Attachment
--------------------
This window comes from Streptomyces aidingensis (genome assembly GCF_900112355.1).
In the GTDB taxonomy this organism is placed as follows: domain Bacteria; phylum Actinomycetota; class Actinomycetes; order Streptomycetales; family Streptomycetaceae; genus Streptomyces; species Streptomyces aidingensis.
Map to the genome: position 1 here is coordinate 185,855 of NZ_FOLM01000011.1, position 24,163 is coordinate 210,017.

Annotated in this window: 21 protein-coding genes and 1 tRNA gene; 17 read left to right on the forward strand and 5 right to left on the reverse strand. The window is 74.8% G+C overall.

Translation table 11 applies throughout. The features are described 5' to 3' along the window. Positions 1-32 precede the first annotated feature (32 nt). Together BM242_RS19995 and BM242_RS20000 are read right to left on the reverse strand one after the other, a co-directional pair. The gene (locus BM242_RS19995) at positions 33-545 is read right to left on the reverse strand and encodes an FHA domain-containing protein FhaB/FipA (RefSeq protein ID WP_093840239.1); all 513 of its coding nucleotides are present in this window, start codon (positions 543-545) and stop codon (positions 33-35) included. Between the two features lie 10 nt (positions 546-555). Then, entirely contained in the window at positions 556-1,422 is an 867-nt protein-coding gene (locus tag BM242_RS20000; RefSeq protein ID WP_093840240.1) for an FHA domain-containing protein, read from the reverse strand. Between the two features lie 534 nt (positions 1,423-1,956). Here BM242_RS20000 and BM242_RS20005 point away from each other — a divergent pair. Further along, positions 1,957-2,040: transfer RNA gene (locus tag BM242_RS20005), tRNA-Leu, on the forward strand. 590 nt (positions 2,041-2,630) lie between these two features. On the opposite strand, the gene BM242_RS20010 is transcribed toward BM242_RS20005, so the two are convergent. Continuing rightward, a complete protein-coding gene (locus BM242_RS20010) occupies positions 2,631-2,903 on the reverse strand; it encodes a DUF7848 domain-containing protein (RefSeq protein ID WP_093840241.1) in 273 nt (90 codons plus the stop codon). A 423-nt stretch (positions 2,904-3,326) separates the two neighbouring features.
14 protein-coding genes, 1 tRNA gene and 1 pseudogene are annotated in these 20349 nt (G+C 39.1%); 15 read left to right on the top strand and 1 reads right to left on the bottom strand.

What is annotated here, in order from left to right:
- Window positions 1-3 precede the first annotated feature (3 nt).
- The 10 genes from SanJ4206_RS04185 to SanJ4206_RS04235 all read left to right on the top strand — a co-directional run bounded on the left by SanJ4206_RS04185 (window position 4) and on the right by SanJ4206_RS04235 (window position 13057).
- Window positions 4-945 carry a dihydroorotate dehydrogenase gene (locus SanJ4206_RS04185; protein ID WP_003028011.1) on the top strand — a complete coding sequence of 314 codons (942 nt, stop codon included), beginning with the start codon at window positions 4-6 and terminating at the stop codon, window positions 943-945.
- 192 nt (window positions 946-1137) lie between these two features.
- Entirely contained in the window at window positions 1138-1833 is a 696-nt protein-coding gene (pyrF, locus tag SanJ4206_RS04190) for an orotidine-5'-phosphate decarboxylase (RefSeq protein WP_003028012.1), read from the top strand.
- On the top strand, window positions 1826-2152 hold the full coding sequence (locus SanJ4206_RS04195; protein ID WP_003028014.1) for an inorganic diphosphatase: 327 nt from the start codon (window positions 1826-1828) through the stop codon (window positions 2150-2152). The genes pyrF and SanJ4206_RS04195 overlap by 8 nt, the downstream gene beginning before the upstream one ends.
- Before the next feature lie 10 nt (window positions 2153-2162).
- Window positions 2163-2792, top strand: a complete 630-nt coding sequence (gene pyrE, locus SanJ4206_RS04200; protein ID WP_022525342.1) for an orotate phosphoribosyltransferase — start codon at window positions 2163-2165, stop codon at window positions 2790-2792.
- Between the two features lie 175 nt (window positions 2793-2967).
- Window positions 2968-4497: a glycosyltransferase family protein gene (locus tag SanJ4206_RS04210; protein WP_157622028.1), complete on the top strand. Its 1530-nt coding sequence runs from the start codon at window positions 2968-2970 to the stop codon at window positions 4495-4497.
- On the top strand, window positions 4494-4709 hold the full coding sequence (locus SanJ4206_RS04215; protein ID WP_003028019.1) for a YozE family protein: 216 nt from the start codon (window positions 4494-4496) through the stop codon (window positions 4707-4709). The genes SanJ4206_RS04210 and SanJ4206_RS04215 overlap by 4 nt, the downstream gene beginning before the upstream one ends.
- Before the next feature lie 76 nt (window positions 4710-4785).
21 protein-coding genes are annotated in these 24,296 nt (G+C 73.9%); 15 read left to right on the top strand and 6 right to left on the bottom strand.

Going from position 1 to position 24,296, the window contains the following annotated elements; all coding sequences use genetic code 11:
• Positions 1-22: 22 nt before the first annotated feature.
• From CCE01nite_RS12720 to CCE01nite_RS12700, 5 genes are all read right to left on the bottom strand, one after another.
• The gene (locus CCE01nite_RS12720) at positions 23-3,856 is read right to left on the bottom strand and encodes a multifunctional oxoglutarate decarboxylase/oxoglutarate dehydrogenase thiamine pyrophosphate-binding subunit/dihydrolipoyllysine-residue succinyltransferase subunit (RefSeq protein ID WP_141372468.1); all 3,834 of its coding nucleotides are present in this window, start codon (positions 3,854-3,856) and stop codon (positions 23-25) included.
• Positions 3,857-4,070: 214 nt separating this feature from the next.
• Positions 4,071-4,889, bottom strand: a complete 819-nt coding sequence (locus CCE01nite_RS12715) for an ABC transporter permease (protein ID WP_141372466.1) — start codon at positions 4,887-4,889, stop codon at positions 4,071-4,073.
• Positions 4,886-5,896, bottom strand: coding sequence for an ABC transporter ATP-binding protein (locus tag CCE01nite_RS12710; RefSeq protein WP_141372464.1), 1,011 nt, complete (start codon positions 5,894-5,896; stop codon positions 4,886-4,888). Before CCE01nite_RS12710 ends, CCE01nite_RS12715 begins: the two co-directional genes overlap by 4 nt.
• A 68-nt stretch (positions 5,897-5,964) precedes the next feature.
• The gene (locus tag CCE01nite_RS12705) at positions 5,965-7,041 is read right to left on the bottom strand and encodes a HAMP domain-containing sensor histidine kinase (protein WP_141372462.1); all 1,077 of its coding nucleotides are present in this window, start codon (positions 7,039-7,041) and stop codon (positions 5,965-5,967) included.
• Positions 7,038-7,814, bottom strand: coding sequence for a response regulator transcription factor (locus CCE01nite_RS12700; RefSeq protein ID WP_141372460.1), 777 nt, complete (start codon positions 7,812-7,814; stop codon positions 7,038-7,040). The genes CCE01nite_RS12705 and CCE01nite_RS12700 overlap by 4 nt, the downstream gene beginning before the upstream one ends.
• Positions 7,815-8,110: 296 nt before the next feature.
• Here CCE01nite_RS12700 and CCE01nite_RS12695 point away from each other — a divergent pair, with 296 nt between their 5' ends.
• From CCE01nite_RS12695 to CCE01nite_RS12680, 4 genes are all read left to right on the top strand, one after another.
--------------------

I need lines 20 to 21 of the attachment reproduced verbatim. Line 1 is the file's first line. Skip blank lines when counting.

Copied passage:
21 protein-coding genes are annotated in these 24,296 nt (G+C 73.9%); 15 read left to right on the top strand and 6 right to left on the bottom strand.

Going from position 1 to position 24,296, the window contains the following annotated elements; all coding sequences use genetic code 11: